Australian Bureau of Statistics
1350.0 - Australian Economic Indicators, May 1999
Previous ISSUE Released at 11:30 AM (CANBERRA TIME) 30/04/1999
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Feature Article - Easter Holiday Effects in Retail Turnover
METHOD AND INTERPRETATION OF CHARTS
Because of the limited amount of data available for analysis from occasions when Easter has fallen near the end of March, or in early April, sophisticated techniques to investigate and quantify a potential Easter holiday proximity effect are not applicable. Instead, this article presents some graphical evidence to enable readers to make their own assessment of any systematic proximity effect on retail turnover data associated with
Easter falling late in March, or early in April.
The original retail turnover data series is decomposed by the seasonal adjustment process into three components, namely the seasonal factors, the trend and the residual/irregulars. Neither the seasonal factors or the trend would reflect the Easter holiday effect. Hence, any Easter holiday effect would remain in the residual/irregular component of the series. Therefore, if there is a systematic Easter holiday effect operating in the series, it will show up as a pattern in the residuals about the trend estimates of the seasonally adjusted series.
In this article the residuals have been derived by dividing the seasonally adjusted series by the trend. This provides a (multiplicative) measure of any residual/irregular effect in the seasonally adjusted series. This approach is consistent with the conventional use of multiplicative seasonal adjustment factors for these series.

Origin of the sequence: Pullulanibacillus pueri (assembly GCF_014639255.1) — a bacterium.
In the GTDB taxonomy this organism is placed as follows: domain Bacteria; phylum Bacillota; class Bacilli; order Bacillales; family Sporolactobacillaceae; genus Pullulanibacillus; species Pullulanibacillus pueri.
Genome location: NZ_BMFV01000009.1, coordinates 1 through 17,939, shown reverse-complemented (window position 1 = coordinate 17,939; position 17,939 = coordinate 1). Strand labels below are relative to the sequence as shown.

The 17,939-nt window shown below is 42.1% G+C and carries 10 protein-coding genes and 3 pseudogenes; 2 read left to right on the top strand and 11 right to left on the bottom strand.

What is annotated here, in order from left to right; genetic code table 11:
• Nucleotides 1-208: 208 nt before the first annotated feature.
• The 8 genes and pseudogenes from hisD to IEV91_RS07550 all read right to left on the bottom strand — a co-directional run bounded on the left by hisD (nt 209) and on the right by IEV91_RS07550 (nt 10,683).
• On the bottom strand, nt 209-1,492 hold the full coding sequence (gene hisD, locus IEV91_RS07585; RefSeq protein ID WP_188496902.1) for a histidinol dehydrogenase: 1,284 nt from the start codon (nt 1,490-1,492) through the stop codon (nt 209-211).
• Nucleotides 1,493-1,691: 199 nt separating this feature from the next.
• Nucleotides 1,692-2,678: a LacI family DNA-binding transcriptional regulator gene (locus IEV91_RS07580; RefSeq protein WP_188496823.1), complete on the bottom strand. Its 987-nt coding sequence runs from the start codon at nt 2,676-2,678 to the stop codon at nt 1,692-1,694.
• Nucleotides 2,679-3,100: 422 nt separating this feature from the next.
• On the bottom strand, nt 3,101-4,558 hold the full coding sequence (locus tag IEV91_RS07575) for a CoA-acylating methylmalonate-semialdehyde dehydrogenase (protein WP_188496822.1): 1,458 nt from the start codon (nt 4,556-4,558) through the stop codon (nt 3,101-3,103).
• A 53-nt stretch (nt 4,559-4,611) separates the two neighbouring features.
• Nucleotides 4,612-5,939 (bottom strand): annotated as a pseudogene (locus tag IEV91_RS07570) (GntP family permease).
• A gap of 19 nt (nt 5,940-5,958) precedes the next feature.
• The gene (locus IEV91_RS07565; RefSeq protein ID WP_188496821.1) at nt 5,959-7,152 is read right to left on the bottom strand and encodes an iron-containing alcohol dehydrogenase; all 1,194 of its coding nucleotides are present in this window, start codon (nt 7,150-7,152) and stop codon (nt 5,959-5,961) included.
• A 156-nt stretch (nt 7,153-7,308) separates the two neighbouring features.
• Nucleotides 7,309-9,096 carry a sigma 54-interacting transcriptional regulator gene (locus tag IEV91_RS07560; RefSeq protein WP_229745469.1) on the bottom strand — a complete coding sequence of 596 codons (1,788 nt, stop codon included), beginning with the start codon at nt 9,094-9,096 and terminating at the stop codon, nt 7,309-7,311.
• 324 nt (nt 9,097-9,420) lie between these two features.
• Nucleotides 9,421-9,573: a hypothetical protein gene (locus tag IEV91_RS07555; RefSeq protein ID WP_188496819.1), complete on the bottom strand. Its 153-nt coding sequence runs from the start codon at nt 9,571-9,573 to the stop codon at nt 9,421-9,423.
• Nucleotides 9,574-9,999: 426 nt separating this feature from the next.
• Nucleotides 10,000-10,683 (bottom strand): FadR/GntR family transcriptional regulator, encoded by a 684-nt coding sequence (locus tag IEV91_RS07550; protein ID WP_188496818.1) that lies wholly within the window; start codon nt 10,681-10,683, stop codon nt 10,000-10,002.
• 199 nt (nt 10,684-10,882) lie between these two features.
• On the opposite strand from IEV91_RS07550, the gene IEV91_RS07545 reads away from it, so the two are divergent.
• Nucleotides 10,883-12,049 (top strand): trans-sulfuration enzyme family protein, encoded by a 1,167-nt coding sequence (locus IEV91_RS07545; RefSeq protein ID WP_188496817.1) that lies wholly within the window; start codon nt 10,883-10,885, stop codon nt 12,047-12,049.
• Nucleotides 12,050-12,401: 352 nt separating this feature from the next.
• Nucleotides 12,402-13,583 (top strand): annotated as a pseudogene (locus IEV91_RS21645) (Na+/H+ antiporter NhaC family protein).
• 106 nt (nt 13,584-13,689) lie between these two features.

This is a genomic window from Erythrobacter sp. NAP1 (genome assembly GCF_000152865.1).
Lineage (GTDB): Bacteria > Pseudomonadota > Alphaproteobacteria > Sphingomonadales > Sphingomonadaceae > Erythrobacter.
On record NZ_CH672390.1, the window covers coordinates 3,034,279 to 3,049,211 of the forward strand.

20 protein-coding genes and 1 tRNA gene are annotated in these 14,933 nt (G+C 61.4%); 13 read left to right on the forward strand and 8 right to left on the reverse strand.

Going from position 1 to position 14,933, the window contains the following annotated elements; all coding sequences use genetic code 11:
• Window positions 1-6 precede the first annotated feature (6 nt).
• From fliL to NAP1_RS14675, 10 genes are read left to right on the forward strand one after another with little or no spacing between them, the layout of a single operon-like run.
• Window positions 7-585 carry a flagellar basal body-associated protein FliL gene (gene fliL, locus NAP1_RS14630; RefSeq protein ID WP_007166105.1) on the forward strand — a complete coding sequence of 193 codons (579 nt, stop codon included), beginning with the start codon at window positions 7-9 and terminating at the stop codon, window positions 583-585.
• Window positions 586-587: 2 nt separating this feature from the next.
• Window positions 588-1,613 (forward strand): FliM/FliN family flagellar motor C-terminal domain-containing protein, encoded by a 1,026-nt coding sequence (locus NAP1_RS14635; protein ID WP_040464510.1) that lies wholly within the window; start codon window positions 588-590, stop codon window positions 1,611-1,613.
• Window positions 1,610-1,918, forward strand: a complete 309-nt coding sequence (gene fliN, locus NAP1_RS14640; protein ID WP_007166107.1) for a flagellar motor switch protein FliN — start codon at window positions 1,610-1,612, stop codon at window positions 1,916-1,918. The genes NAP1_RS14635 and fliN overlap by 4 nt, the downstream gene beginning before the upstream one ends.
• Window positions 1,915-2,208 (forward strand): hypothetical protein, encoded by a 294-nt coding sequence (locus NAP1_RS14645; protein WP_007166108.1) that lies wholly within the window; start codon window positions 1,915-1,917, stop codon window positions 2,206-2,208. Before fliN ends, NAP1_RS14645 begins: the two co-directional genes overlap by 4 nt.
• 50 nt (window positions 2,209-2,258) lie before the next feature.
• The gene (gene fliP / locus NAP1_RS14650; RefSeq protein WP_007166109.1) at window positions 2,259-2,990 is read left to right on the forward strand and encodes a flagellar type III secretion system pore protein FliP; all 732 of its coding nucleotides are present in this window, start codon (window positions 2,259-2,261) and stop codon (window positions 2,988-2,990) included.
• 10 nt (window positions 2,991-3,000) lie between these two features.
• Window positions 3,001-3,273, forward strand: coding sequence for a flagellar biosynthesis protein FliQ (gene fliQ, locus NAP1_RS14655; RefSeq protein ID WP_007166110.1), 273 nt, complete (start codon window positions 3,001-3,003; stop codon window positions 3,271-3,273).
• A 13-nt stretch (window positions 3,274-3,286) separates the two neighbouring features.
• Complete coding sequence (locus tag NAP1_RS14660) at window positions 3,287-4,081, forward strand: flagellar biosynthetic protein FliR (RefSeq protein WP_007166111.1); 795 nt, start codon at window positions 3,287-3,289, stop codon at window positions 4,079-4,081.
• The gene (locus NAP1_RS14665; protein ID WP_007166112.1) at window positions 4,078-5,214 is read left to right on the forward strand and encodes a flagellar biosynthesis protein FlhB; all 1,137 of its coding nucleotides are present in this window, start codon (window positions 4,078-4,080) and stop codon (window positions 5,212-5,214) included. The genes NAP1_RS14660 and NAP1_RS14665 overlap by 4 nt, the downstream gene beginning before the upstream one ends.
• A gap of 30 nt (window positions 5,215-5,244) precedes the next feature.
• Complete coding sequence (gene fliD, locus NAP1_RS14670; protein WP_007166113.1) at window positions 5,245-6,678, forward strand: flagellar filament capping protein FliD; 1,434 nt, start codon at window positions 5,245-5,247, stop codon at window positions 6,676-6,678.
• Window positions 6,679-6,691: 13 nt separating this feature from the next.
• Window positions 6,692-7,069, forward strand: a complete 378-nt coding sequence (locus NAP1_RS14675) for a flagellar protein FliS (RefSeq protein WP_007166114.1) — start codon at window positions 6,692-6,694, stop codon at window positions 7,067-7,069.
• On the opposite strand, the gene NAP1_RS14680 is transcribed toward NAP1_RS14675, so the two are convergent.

Provided sufficient observations are available, examining charts of these residuals could enable a visual assessment of whether a systematic Easter holiday effect is present. Available data has been plotted for all Easters that have occurred between March 28 and April 7. The bottom axis of the graph shows the dates on which the Easter holiday began (Good Friday), and each point on the graph represents the residual for March or April for a particular year. If the residuals are scattered in a random fashion about the benchmark neutral line of unity, the interpretation would be that there is no systematic Easter holiday effect. This is because after removing the trend from the seasonally adjusted series only irregularity would then remain, oscillating randomly about its expected value of unity, as it should. However, if the residuals for a particular month are consistently above or below the benchmark neutral line, then that would provide evidence of a systematic Easter holiday effect. It would also allow assessment as to whether the effect changes over time as the starting date of Easter moves closer to the end of March/start of April.
EASTER HOLIDAY PROXIMITY EFFECTS IN RETAIL TURNOVER
The chart below illustrates graphically how few observations of Easter starting in the period March 28 to April 7 there were over the last 37 years. Only four observations have occurred in this decade, namely 28 March 1997, 29 March 1991, 1 April 1994 and 5 April 1996. As well as a shortage of data points, there is also the issue that any effect may have been changing over recent years because of, among other things, retail purchasing patterns changing with deregulation of trading activity. Therefore, observations earlier than the present decade may not be pertinent to 1999 Easter’s activity.
Graph 1. TOTAL RETAIL TURNOVER, AUSTRALIA